Treasure Island Dizzy was quickly followed by Fantasy World Dizzy. The third game served up the same successful mix of exploration and puzzle solving, and added a touch more humour (mainly thanks to the introduction of Dizzy's family and friends, the Yolkfolk). Crucially, the game introduced a proper, working inventory system and Dizzy started the game with three lives, thereby instantly remedying the two chief problems with its predecessor. This is probably the fans' favourite entry, with some even declaring it as the BEST GAME EVER.

The next three games in the series weren't directly developed by series creators Philip and Andrew Oliver - and it showed. Magicland Dizzy and Spellbound Dizzy offered more of the same but made the mistake of featuring bigger worlds that weren't necessarily better (the latter was spread over 105 screens, where as Treasure Island Dizzy had just 44). The sixth game, Prince of the Yolkfolk, wisely shrank the size of the map and reduced the challenge. You could argue that it simplified things too much, as I remember completing the game over a couple of evenings - whereas I spent weeks on Spellbound Dizzy and never managed to finish the damn thing.

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Careful now. One mistimed jump and you'll end up face down in the drink.

Two further sequels followed. Crystal Kingdom Dizzy was the first to be released as a full-price title, but it wasn't worth the extra money. More successful was Fantastic Dizzy, an adventure designed specifically for consoles and 16-bit computers that mixed together locations and situations from earlier games. It played like a Dizzy greatest hits package with updated graphics.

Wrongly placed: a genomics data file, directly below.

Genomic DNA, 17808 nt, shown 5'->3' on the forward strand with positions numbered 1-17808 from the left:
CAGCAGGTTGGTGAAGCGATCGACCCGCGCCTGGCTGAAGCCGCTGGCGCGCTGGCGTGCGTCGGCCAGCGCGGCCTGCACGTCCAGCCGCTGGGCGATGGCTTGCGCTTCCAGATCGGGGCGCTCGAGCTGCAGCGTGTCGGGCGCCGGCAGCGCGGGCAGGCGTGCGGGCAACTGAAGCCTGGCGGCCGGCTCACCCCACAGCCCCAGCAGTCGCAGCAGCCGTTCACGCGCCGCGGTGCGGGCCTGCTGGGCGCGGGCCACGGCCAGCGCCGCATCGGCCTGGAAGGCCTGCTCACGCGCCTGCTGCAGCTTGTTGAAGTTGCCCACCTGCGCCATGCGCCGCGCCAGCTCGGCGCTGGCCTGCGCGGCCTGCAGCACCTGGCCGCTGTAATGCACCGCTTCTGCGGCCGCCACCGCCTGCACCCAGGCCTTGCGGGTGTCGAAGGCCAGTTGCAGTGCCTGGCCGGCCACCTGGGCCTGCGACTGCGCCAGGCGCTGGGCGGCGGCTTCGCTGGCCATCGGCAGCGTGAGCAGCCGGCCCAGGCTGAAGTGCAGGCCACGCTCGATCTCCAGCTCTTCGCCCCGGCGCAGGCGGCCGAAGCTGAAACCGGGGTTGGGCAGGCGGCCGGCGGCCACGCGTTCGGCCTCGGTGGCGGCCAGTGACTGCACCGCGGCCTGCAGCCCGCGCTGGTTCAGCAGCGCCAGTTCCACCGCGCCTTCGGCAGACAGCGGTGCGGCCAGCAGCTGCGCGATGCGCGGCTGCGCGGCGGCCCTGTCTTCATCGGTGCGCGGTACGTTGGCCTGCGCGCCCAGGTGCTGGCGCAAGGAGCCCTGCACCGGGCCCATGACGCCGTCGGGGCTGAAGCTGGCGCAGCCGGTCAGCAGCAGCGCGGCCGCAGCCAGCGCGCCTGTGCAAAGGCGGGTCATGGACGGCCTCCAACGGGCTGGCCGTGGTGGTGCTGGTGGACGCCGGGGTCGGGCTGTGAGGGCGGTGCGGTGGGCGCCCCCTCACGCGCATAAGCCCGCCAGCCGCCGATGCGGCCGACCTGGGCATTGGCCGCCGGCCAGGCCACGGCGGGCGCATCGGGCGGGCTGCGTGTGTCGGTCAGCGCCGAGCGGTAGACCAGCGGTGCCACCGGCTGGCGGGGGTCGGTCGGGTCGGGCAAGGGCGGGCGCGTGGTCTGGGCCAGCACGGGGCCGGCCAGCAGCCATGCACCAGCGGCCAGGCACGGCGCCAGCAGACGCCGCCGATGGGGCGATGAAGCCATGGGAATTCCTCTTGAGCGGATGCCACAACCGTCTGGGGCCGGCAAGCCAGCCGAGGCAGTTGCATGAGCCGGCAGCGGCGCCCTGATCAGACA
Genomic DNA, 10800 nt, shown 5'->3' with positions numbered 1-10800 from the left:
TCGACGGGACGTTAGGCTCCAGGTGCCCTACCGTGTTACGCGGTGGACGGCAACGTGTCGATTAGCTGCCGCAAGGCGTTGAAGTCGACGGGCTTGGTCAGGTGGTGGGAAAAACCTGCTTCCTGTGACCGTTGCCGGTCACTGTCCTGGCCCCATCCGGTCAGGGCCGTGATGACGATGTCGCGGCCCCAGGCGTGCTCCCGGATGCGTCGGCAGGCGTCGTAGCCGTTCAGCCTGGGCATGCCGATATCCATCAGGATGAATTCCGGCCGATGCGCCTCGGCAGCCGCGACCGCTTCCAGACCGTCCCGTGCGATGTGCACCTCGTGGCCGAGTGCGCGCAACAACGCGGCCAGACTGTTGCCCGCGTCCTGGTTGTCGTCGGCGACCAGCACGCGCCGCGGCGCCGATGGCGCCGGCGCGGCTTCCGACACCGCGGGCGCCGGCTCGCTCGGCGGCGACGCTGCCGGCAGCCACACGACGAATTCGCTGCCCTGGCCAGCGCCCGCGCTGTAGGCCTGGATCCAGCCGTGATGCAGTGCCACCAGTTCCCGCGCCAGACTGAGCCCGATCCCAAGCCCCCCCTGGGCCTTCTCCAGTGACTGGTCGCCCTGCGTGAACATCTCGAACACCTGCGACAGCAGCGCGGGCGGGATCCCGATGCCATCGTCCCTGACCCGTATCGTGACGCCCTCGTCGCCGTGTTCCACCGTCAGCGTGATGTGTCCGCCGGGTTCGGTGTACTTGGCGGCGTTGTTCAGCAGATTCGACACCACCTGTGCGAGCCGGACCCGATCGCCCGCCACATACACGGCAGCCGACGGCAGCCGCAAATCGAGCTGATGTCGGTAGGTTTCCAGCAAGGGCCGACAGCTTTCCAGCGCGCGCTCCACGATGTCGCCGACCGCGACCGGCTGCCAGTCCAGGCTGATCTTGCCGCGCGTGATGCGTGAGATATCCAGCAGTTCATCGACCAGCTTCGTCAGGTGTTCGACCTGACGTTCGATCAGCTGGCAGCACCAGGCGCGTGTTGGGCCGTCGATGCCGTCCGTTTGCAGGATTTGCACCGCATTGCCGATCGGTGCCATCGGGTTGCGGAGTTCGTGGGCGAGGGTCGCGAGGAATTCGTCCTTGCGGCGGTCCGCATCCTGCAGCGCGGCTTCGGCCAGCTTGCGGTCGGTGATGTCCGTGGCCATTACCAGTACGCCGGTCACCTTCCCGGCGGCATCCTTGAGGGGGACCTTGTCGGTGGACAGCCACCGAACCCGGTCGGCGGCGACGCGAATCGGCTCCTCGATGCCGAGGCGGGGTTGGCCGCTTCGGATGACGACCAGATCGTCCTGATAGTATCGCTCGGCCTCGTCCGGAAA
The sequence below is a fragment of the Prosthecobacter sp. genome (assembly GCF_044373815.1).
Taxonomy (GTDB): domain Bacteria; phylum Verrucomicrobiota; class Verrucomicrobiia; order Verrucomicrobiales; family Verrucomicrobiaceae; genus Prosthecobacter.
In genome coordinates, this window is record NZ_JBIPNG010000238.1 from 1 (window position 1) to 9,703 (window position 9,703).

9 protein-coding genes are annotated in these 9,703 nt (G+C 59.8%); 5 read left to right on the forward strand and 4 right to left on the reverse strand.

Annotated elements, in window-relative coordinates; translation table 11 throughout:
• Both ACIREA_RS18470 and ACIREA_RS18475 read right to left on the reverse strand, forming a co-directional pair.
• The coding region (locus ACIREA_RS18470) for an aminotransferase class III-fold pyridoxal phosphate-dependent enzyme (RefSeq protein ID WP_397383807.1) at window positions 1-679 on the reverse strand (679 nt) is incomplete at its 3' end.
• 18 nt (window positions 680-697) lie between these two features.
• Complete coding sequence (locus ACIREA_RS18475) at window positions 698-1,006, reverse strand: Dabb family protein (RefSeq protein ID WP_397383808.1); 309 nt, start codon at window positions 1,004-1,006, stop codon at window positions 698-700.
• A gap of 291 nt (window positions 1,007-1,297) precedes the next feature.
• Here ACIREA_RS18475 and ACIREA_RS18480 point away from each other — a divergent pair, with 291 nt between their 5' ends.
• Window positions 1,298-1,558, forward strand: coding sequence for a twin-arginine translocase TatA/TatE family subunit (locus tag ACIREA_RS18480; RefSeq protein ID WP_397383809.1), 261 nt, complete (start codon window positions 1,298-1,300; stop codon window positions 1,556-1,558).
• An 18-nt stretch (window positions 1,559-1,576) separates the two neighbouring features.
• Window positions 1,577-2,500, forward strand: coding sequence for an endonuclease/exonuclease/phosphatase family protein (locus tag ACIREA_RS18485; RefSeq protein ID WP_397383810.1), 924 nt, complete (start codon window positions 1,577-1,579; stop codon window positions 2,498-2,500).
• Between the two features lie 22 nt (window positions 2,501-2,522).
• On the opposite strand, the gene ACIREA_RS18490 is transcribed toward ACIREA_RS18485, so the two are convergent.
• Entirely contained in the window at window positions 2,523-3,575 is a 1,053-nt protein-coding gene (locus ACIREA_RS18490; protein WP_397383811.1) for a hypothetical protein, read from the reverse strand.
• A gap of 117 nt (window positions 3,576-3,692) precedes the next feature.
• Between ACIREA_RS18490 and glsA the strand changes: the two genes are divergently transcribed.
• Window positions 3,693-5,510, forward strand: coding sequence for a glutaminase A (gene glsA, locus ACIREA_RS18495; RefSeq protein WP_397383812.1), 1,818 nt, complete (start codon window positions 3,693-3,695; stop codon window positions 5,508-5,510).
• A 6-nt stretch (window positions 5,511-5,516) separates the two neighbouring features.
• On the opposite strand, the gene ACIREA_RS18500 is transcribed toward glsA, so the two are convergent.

Of the eight Dizzy outings, there was some surprise when Codemasters recently announced that Prince of the Yolkfolk was the one it had chosen to revive on iOS and Android devices. Surely one of the earlier games would have been a more popular choice? Yet Yolkfolk is perhaps the ideal entry to test the water. It features many of the best Dizzy elements concentrated into a short but sweet cartoon adventure. Should it be successful (and that could largely depend on how well the controls are implemented), the more celebrated instalments will surely follow the same route.

In its original form, Treasure Island Dizzy is not the worst Dizzy game and it's not the best either. But it could be the best. If Codemasters was to address the flaws with the inventory system and provide players with more than one measly life then it would instantly become my favourite Dizzy adventure ever. The story and setting were never bettered and it was challenging without being overly difficult. For me and other fans, the possibility that we might one day be able to download a HD update of the game is hugely eggciting.

Oh come on! One thousand words and just one egg pun. Give me a break.